The one college football betting error we should strive NOT to make, however, is over-analyzing a situation or reaching for answers that are unnecessary because the correct answer is already provided.
The 2005 Duke Blue Devils demonstrated to college football betting fans that some times, a bad team is simply a bad team and there is so sense trying to get cute and figure out when they will get good or cover the big numbers. To put it another way, its a wise NCAA football betting policy to avoid wagering on no good rotten stink bomb teams like 2005 Duke.
Although they have been a downright awful college football betting program for as long as most of us can remember, Duke has occasionally been a decent bargain value on the college football betting boards.
In 2004, for example, despite going just 2-9 straight up, the Blue Devils went a most profitable 7-3 against the spread as gamblers were able to use Duke to take advantage of overlays by their better and more respected opponents. Duke had a similar season in 2002 when they went 2-10 straight up but a strong 8-4 against the spread.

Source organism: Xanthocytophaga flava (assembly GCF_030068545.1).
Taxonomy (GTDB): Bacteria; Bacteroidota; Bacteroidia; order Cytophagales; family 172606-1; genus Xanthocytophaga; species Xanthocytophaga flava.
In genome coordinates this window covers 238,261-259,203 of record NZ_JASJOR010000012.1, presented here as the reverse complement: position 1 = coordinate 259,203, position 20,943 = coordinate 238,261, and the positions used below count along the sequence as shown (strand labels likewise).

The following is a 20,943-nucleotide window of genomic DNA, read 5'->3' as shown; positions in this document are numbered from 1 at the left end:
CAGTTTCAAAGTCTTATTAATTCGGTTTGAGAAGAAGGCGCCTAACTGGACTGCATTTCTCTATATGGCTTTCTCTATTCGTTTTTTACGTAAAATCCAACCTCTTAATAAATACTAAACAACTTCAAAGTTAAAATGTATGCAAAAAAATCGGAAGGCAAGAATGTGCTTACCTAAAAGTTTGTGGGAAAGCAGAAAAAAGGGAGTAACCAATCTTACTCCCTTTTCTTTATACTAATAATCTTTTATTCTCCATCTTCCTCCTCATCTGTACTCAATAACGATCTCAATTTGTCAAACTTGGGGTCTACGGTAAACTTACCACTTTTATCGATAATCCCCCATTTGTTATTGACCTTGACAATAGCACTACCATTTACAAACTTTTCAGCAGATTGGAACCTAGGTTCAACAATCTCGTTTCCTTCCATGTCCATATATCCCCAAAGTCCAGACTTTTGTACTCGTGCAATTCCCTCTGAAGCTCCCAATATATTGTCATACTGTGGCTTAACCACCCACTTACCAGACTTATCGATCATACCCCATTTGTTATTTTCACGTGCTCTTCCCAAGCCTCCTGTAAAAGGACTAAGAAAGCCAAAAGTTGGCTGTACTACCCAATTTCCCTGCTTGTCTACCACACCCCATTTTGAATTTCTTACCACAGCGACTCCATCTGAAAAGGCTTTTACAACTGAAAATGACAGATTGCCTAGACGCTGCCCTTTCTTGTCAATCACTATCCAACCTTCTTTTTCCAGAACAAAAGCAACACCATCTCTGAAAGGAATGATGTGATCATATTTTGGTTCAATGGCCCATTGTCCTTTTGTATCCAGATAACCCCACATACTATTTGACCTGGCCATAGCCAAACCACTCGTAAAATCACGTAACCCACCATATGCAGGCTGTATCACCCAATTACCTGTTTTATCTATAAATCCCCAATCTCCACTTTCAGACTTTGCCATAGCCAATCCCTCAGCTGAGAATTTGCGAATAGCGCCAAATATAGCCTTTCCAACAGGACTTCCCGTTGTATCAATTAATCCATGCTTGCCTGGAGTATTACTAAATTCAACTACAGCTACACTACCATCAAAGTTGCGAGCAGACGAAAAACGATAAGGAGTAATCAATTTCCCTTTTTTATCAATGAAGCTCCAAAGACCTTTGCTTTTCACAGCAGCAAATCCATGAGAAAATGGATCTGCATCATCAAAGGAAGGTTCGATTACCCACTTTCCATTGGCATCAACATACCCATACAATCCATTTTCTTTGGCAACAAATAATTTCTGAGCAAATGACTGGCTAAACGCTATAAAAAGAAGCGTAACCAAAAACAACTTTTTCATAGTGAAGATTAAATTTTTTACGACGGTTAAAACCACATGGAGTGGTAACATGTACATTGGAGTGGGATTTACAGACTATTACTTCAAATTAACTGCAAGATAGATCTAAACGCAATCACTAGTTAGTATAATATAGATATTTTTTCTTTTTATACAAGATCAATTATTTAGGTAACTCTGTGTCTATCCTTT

Entering the 2005 season with most of their starters returning, many college football betting fans thought that, once again, Duke would be a sound and live bargain dog that would bite overlays consistently.
Unfortunately, as all gamblers must learn, the oddsmakers also knew of Duke's more favorable reputation with the sharper college football gamblers and they would be taking away some points from the Blue Devils, depleting their overall value on the NCAA football betting boards.
Duke's opening game should have been an immediate warning of big time trouble as they were in the unusual role of 3-point road chalks at woeful and rebuilding East Carolina, losing 21-24 to demonstrate that, (1) they had no value and, (2) they had no ability to compete in the ACC.
Sure enough Duke didn't cover a single game against the line until their season finale at rival North Carolina, where as a whopping 22.5-point dog they finally provided value in a 21-24 loss. Duke did provide gamblers a valuable lesson in being careful to know a dog from a “dog.”